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Many developing countries do not have adequate scientific capability to benefit from the sustainable development of the ocean or to implement their international legal obligations under the Convention and related instruments. In light of this shortcoming, the chapter seeks to address fundamental questions pertaining to the adoption of new normative obligations in the bbnj Agreement on education and training in marine scientific research (msr), including the codification of gender-sensitive norms. The chapter concludes that the Agreement has the potential to be a game-changer on capacity-building if it results in the following: the establishment of a robust institutional setting for decision-making supported by the proposed clearing-house mechanism; codifies the requirements of undertaking a regular ‘needs assessment’; provides a solid legal plinth for gender equality and the empowerment of women scientists; and most importantly of all establishes a mandatory and sustainable funding stream for capacity-building. Furthermore, the negotiators should bring about transformational change in the law of the sea by addressing these issues directly at the final session of the intergovernmental conference.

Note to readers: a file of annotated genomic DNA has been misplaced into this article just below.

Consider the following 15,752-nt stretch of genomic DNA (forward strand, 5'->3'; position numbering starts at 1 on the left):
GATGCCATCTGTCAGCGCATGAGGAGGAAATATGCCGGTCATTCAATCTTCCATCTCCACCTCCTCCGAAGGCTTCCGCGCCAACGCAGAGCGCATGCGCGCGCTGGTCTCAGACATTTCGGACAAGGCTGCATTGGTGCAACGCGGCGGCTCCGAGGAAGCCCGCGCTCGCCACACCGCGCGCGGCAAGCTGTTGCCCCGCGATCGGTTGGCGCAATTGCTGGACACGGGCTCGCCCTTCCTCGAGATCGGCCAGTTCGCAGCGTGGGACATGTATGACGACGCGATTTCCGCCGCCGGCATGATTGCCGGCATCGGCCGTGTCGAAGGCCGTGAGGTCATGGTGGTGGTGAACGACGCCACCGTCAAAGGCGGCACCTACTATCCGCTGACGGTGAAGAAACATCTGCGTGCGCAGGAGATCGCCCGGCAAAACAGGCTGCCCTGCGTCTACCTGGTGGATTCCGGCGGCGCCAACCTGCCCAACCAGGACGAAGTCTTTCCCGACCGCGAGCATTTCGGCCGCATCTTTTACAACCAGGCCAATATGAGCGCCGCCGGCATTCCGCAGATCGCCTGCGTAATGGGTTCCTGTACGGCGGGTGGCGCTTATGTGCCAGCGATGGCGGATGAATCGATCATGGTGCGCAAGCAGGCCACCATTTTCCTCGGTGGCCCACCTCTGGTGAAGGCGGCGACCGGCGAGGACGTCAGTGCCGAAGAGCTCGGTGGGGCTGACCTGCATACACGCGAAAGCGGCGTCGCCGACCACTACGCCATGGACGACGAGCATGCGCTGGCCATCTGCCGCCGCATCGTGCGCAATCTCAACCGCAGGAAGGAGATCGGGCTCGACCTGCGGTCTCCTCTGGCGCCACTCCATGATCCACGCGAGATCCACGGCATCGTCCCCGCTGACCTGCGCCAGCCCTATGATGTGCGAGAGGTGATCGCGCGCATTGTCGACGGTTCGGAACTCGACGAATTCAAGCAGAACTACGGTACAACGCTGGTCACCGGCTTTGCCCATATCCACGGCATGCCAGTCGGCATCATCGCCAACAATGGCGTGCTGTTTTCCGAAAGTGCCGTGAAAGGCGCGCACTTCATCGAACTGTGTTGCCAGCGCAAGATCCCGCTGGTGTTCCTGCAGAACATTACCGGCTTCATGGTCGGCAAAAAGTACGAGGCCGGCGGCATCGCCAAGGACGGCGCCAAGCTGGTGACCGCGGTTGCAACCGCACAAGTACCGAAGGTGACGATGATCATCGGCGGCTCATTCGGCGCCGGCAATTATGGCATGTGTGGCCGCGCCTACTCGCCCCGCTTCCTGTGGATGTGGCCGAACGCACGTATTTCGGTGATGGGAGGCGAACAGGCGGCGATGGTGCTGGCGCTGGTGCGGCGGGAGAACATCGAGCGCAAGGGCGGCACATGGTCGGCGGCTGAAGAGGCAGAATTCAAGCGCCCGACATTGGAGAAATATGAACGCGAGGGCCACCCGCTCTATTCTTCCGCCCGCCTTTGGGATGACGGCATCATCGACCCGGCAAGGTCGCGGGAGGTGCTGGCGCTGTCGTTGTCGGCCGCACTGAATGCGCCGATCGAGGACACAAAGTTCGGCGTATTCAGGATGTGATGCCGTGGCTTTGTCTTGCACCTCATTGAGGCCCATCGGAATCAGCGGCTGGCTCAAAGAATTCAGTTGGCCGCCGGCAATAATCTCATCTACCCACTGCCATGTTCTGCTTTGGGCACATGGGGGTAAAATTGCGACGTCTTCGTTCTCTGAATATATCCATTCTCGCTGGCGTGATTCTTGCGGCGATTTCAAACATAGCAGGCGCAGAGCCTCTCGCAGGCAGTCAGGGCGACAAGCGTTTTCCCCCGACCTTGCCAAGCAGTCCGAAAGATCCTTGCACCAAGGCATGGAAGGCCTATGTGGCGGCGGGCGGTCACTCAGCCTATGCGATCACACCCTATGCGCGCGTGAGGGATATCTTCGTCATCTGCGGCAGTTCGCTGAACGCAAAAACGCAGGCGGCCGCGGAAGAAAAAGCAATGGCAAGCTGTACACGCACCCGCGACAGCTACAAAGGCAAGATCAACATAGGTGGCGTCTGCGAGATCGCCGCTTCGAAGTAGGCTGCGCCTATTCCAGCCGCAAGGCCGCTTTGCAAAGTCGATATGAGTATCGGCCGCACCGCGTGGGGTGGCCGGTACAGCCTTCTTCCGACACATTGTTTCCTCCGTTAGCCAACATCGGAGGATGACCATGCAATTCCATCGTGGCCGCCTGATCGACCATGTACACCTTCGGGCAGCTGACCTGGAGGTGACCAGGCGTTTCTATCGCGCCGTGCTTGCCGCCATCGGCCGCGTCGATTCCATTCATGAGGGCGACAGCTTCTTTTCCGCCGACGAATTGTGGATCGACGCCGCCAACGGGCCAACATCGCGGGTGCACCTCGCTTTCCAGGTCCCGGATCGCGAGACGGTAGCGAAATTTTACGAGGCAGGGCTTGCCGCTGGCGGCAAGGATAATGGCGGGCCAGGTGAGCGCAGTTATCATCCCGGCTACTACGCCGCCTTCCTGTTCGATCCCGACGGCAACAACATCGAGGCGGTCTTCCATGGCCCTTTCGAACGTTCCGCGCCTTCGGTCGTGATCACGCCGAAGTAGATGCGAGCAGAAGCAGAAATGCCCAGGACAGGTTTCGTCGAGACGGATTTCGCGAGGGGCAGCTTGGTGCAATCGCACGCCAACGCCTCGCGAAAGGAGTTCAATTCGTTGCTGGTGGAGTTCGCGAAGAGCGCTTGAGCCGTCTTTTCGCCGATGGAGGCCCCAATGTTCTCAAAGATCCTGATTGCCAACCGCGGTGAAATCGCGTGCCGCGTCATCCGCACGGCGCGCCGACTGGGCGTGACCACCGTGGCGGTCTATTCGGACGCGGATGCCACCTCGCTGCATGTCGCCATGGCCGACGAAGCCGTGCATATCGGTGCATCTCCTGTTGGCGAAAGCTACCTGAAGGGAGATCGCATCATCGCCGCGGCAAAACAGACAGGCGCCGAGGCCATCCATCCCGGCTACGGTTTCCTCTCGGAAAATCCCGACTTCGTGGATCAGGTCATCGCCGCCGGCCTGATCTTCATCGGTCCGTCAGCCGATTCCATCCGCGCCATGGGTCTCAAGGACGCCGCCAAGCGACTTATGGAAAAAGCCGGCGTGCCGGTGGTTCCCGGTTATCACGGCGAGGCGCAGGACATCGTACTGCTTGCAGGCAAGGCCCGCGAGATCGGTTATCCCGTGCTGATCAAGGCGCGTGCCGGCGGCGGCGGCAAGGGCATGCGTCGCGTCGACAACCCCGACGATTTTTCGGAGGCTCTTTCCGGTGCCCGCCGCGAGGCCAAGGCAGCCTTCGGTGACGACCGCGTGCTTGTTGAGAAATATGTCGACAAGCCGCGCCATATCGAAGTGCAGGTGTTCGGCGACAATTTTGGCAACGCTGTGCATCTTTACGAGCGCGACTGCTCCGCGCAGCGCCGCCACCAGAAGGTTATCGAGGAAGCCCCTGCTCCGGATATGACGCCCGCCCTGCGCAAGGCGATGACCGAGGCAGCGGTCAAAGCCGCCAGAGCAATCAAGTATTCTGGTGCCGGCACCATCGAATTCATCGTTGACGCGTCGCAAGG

Open Access
In: Marine Biodiversity of Areas beyond National Jurisdiction
In: The 1982 Law of the Sea Convention at 30
In: Climate Change and Environmental Hazards Related to Shipping: An International Legal Framework
In: The Limits of Maritime Jurisdiction
In: The Regulation of Continental Shelf Development
In: Maritime Border Diplomacy
In: Energy from the Sea
In: Science, Technology, and New Challenges to Ocean Law